Nothing Matters / Everything Matters
Or the Secret to Publishing a Bestseller
At some point in working with me, usually around month six, a client has, on occasion, thrown their hands up in exasperation and said: “you keep saying this thing doesn’t matter, but I still have to do it!” And they’re right to be frustrated, because it makes no sense. Here’s a list of things I don’t think matter:
- Author blurbs
- A tour
- Convention appearances
It’s not a complete list.
But here’s the problem: of course these things matter. Winning a major award can raise awareness and profile. A good blurb from the right author helps define positioning and gives shape to the marketing. A tour can ignite a word of mouth campaign that builds and builds as it spreads. Convention appearances can build a core fanbase that will mobilize on an author’s behalf.
Can. Might. Should. Could.
The problem is, each of these elements does have some unmeasurable impact. When a book succeeds we, as an industry, are too often left with a big shrug when it comes to understanding what elements worked. Mostly because we have abysmal metrics and a very complicated retail infrastructure. And even if it worked in one case, each book release is so unique that it’s hard to apply the same strategy over and over again.
When it comes to many individual items,* I say “this thing doesn’t matter.” And I mean it. Chasing awards is a path that leads to madness. Winning one can help, but it’s not a thing you can intentionally build in to your strategy.** If you don’t get a tour, it’s not a death knell for your book. It just means the strategy isn’t dependent on in person events.
The real secret when it comes to any individual element in a book release cycle is that everything matters. No one thing does, but the accumulation of all of these tiny decisions and the general accretion of positive news at some point crosses into a threshold of “this was important.” At the bottom of the hill, at the start of the climb, it’s nearly impossible to know which paths will be the ones that are important.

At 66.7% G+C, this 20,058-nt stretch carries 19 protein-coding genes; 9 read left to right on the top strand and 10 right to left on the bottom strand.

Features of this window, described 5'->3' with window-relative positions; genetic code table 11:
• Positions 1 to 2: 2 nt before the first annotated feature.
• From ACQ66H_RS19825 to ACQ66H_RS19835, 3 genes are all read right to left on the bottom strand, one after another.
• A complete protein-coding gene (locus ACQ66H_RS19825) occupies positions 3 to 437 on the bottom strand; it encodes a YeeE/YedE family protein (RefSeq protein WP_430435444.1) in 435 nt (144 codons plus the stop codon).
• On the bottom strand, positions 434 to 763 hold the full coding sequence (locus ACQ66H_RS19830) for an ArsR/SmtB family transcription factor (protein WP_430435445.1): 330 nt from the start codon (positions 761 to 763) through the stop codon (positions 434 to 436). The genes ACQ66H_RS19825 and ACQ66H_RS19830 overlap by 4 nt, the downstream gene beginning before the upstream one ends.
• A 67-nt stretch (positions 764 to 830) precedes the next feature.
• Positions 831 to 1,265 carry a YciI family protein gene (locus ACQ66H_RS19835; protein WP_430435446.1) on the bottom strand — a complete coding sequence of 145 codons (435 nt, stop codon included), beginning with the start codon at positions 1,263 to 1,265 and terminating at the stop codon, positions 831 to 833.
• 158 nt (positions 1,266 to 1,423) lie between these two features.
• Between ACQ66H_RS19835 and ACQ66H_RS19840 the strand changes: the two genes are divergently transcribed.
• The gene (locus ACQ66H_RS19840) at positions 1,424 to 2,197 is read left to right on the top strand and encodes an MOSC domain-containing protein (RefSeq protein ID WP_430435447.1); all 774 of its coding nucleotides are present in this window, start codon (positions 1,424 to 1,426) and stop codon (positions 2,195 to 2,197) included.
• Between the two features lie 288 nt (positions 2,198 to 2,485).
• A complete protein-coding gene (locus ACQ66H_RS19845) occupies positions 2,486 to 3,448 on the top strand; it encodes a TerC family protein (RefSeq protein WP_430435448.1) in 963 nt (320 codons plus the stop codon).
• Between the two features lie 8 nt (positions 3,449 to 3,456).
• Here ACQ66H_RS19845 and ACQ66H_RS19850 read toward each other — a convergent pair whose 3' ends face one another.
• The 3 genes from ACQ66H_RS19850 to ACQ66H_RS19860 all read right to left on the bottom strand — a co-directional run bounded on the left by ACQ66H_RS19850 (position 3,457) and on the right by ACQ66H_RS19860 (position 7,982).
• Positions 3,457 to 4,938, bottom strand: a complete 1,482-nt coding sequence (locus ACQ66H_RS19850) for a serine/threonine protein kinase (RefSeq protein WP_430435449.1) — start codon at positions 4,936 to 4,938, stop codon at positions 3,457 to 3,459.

Experience is a guide. We can guess, based on the author’s profile, the book’s attributes, what might be a more likely path to getting those wins. But a publishing strategy has to be responsive and reactive as you go. There are no absolutes in book publishing. What works for one project almost certainly would have tanked another. This is why it’s so difficult to give general advice or to provide a simple answer to what seems like a simple question.
The mental image I keep in mind for every book launch is that of a Powerball jackpot. To get a shot at winning, you buy a ticket. To improve your chances, you can keep buying more tickets against that one pot. But an extra ticket just means a marginal boost in your odds, not a guarantee of any outcome.
In this metaphor, the jackpot is some kind of sales target. Tickets are different aspects of your launch that can improve your chances of selling the number of copies you need to be considered a success. A great cover can be another ticket. A large social media presence can be a ticket. A blurb from a huge author can be a ticket. And so on.
The key elements to understand are this:
You can win on one ticket. You can be a hermit who lives in the woods and sends typewritten pages in under a veil of secrecy and still hit the jackpot.
You can do everything right and still miss. You can have a perfect launch, with a phenomenal publicity campaign, all the buzz in the world, and still sell bupkis copies at the till.
Everything matters because you don’t know what extra effort you invest will put you over the threshold. Nothing matters because no one aspect will guarantee success or even be obviously worth the effort.
I find that success in publishing is a matter of learning to live in contradiction. Embrace the things you can attain. Let go of the ones that are out of reach. If you can’t get that blurb or you’re not getting a tour or what ever it is, don’t break yourself on the rocks trying to reach for them. The promise they hold isn’t worth the harm you’ll do to yourself and the rest of your efforts. Focus on what you can achieve and even if that’s just a handful of tickets, those might be enough to get you where you’re going.
* These things always matter: title, cover, jacket copy
** You can sorta aim at an awards-adjacent readership, but this isn’t the same as trying to actually get an award.